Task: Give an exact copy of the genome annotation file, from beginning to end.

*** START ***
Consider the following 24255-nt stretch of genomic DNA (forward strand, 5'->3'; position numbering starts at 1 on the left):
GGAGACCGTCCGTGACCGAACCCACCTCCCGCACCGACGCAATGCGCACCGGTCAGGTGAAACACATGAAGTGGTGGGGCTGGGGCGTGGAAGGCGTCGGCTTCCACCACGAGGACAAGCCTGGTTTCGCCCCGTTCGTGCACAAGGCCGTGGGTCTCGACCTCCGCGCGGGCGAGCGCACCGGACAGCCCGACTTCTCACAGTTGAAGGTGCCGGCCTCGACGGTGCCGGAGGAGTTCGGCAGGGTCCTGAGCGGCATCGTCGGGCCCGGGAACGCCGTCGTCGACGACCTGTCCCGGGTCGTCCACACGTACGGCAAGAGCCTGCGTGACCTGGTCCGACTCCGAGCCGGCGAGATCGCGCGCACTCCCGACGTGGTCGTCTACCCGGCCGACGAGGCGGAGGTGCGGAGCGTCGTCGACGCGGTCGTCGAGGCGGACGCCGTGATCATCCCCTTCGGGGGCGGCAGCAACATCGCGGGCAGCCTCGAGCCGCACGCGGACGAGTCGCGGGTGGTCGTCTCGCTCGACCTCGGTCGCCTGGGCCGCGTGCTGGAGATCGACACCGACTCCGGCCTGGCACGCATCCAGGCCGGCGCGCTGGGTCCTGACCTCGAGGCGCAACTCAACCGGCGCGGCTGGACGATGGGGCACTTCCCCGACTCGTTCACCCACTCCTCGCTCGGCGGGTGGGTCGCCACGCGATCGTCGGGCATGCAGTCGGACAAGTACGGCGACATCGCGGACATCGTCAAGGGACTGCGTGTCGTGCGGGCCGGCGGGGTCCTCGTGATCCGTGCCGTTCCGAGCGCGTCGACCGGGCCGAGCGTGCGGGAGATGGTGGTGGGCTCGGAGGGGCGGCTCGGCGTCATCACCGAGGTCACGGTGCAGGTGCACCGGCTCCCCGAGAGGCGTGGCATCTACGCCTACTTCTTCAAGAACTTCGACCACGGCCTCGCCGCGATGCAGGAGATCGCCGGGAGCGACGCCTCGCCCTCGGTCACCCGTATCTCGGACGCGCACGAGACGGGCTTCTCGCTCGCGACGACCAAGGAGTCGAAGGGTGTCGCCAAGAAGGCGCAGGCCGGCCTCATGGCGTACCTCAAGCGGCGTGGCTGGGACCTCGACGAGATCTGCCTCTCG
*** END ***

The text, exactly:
Consider the following 24255-nt stretch of genomic DNA (forward strand, 5'->3'; position numbering starts at 1 on the left):
GGAGACCGTCCGTGACCGAACCCACCTCCCGCACCGACGCAATGCGCACCGGTCAGGTGAAACACATGAAGTGGTGGGGCTGGGGCGTGGAAGGCGTCGGCTTCCACCACGAGGACAAGCCTGGTTTCGCCCCGTTCGTGCACAAGGCCGTGGGTCTCGACCTCCGCGCGGGCGAGCGCACCGGACAGCCCGACTTCTCACAGTTGAAGGTGCCGGCCTCGACGGTGCCGGAGGAGTTCGGCAGGGTCCTGAGCGGCATCGTCGGGCCCGGGAACGCCGTCGTCGACGACCTGTCCCGGGTCGTCCACACGTACGGCAAGAGCCTGCGTGACCTGGTCCGACTCCGAGCCGGCGAGATCGCGCGCACTCCCGACGTGGTCGTCTACCCGGCCGACGAGGCGGAGGTGCGGAGCGTCGTCGACGCGGTCGTCGAGGCGGACGCCGTGATCATCCCCTTCGGGGGCGGCAGCAACATCGCGGGCAGCCTCGAGCCGCACGCGGACGAGTCGCGGGTGGTCGTCTCGCTCGACCTCGGTCGCCTGGGCCGCGTGCTGGAGATCGACACCGACTCCGGCCTGGCACGCATCCAGGCCGGCGCGCTGGGTCCTGACCTCGAGGCGCAACTCAACCGGCGCGGCTGGACGATGGGGCACTTCCCCGACTCGTTCACCCACTCCTCGCTCGGCGGGTGGGTCGCCACGCGATCGTCGGGCATGCAGTCGGACAAGTACGGCGACATCGCGGACATCGTCAAGGGACTGCGTGTCGTGCGGGCCGGCGGGGTCCTCGTGATCCGTGCCGTTCCGAGCGCGTCGACCGGGCCGAGCGTGCGGGAGATGGTGGTGGGCTCGGAGGGGCGGCTCGGCGTCATCACCGAGGTCACGGTGCAGGTGCACCGGCTCCCCGAGAGGCGTGGCATCTACGCCTACTTCTTCAAGAACTTCGACCACGGCCTCGCCGCGATGCAGGAGATCGCCGGGAGCGACGCCTCGCCCTCGGTCACCCGTATCTCGGACGCGCACGAGACGGGCTTCTCGCTCGCGACGACCAAGGAGTCGAAGGGTGTCGCCAAGAAGGCGCAGGCCGGCCTCATGGCGTACCTCAAGCGGCGTGGCTGGGACCTCGACGAGATCTGCCTCTCG